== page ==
by John Rumsey

The slow decline of Brazilian fixed-line services is tempered only by the painful birth of a new national telecoms champion through the fusion of two of the three original fixed providers. Rio de Janeiro-based Telemar Norte Leste, branded as Oi, is swallowing Brasil Telecom, giving it extensive national coverage except in São Paulo, the traditional home of Telefônica.


The deal now looks like a certainty: in April Telemar announced that it would acquire Brasil Telecom for 5.9 billion reais and offered to buy out minority shareholders. If they accept en masse, the deal will reach a value of 12.4 billion reais.

The takeover yields a lending bonanza for banks. The expected total debt fundraising by Telemar will amount to some 11 billion reais or 85% of the total. Telemar has completed two of the three stages.

The first saw the firm borrow 4.3 billion reais from Banco do Brasil in July via an eight-year loan. Then, in August, the firm sold 3.6 billion reais worth of two year floating rate promissory notes at 1.6% over the money market CDI rate. Banco Itaú led the deal.

The last stage will see a further 3.0 billion reais in fund raising, slated to take place by year-end. That was slated to come through a jumbo $1.5 billion bond issue with maturities in 2014, 2019 and 2038 and could include multilateral funding. Citi, Santander, Bradesco, Banco do Brasil, and Itaú were joint bookrunners on the bond deal, which was pulled from choppy markets in mid-September.

The merger has been actively supported by the government, which is keen to create a national champion. That has helped the firm achieve funding in spite of a messy shareholder structure and ensured the support of the BNDES, which offered 2.6 billion reais to help with shareholder reorganisation.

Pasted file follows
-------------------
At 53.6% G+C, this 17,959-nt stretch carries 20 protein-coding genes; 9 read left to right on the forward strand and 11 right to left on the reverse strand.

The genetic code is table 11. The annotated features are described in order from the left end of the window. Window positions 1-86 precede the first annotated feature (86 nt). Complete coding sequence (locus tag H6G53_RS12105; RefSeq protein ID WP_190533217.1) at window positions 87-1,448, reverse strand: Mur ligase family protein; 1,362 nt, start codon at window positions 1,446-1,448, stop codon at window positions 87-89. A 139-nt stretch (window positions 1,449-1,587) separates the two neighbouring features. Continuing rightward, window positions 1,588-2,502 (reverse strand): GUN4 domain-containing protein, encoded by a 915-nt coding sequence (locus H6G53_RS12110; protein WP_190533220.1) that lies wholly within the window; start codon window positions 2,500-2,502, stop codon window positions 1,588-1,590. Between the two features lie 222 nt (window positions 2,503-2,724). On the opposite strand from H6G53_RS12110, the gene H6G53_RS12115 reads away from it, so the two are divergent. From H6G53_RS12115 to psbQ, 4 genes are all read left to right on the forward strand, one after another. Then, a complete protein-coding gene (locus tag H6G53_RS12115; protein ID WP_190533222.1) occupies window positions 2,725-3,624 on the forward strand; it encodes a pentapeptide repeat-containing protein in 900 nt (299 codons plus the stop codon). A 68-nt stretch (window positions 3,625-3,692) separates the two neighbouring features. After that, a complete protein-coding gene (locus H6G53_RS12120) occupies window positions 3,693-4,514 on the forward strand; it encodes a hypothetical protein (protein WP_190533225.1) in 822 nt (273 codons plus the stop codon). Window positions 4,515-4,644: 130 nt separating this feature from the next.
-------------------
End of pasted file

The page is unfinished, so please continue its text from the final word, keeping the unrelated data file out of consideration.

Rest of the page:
Death of a Fixed Line
Banks may be rubbing their hands at all the debt underwriting, but the merger has been greeted with dismay by those concerned with competition. “In the 11 years since privatization, Brazil has been deficient in implementing pro-competition regulations to ensure greater penetration of fixed-line and broadband,” says Luis Cuza, executive president at TelComp, a group funded by telecom company members that lobbies to open up the sector. The proposed merged entity would have an effective monopoly of fixed lines and the government might favor it with contracts, Cuza warns.

Competitors may be forgiving as the fixed segment is in long-term, secular decline, thanks to growing mobile penetration. Mobile calls still cost at least five times fixed, but as tariffs come down, cell phones will increasingly dominate, according to Andrew Campbell, analyst at Credit Suisse in São Paulo. At the same time, dial-up internet traffic is declining because of broadband, he adds.

Oi’s heavy reliance on fixed line is not ideal, says Carlos Eduardo Sequeira, telecoms analyst at UBS Pactual in Rio de Janeiro. “[It] is like giving a square ball to Pelé. He won’t be able to play soccer too well,” he quips.

Fixed-line penetration in Brazil is relatively low at 20% and has been slowly declining, but there are still attractive niches, says Paulo Pessoa, corporate marketing director at Embratel, a subsidiary of Mexico’s Telmex. Small and medium enterprises (SMEs) have fallen between the cracks: larger telecom firms are more interested in high-end residential and big corporates, he says. Embratel intends to be able to serve 50% of the SME market in three or four years and anticipates growth of 50% per annum over the next few years, albeit from a small base.

Mobile Battleground
Things could hardly be more different in the mobile market. Cracking it is a tall order because Brazil has the most ferocious competition in LatAm, and margins are relatively skimpy, analysts say.


In Brazil, Ebitda margins are some 24%-25%. In the rest of LatAm, they are typically 35%-40%, says Campbell. For Carlos Slim’s América Móvil, which has more than 75% market share, Ebitda can be as high as 50%, he notes. América Móvil controls the Claro brand in Brazil and has focused on other Latin markets where the fruit is more low-hanging.